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Trump, Xi Jinping trade war, tariff delay deal is short-term US-China fix

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  • US President Donald Trump and Chinese President Xi Jinping
    agreed to a 90-day delay of any new tariffs at a dinner Saturday.
  • It marked the most substantial progress toward ending the
    US-China trade war.
  • The deal was cheered by US business groups and led to a jump
    in stocks.
  • But the two sides remain far apart on a final deal, and there
    are substantial differences between the Trump administration’s
    and Beijing’s outlooks.
  • According to analysts, it is unlikely that a broader deal is
    reached in 90 days, and the possibility for an escalation of the
    trade war remains.

The US and China took the most significant step toward ending
their trade war Saturday, as US President Donald Trump and
Chinese President Xi Jinping
agreed to a temporary economic ceasefire
.

  • The deal reached at the G20 summit in Argentina includes a
    90-day delay in the imposition of new tariffs.
  • The US agreed to also pause the scheduled increase of tariff
    rates on $200 billion worth of Chinese goods from 10% to 25%.
  • China agreed to make purchases of US agricultural and energy
    goods, and the two sides said they would work to resolve
    differences on key structural issues like China’s theft of US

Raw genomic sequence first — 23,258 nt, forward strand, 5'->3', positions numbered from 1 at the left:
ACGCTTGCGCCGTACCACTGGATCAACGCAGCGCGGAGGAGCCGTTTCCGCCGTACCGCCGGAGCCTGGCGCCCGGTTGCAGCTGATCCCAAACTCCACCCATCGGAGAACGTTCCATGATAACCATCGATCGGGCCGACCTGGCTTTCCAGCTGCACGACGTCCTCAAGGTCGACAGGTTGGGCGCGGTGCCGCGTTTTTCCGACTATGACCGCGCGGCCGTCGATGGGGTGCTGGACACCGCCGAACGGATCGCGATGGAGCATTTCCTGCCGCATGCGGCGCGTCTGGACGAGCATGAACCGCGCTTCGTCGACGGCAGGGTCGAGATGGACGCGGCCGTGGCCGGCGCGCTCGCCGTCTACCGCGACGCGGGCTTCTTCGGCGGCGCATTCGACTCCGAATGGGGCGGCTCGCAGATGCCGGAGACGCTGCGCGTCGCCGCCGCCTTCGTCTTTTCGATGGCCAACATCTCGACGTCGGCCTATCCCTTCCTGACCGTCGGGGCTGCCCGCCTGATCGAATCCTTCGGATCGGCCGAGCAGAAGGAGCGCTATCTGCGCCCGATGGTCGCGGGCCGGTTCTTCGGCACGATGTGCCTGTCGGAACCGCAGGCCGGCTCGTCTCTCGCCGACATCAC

intellectual property.

Trump touted the agreement with Xi on Twitter, calling it a good
deal for American farmers and businesses.

My meeting in Argentina with President Xi of China was an
extraordinary one,” Trump tweeted. “Relations with China have
taken a BIG leap forward! Very good things will happen. We are
dealing from great strength, but China likewise has much to gain
if and when a deal is completed. Level the field!”

A welcome reprieve

While there are plenty of issues still left to resolve in the
longer-term, the delay in further tariff actions was applauded by
US business groups and investors.

It is clear the administration has heard the voices of
those negatively impacted by existing tariffs,” Matthew Shay, CEO
of the National Retail Federation, said in a statement. “We hope
this 90-day tariff pause will lead to a positive resolution that
removes tariffs altogether and improves US-China trade
relations.”

Other industry groups hit by the tariffs, ranging from tech
to farming, also welcomed Trump’s deal. But many urged the
president to continue to try and reach a long-term agreement to
end the trade war.

The markets also gave the delay a thumbs up, with stocks in
both China and the US making solid gains on Monday.

Opposing views of the same meeting

But the meeting leaves many questions unanswered. Among those
questions is what exactly was agreed to in Saturday’s meeting.

The statements from the Trump administration and Beijing
following the dinner
offer substantially different interpretations
of what the two
sides agreed to, which raises questions over how sustainable the
ceasefire will be:

  • For example, nowhere in the official statement from China is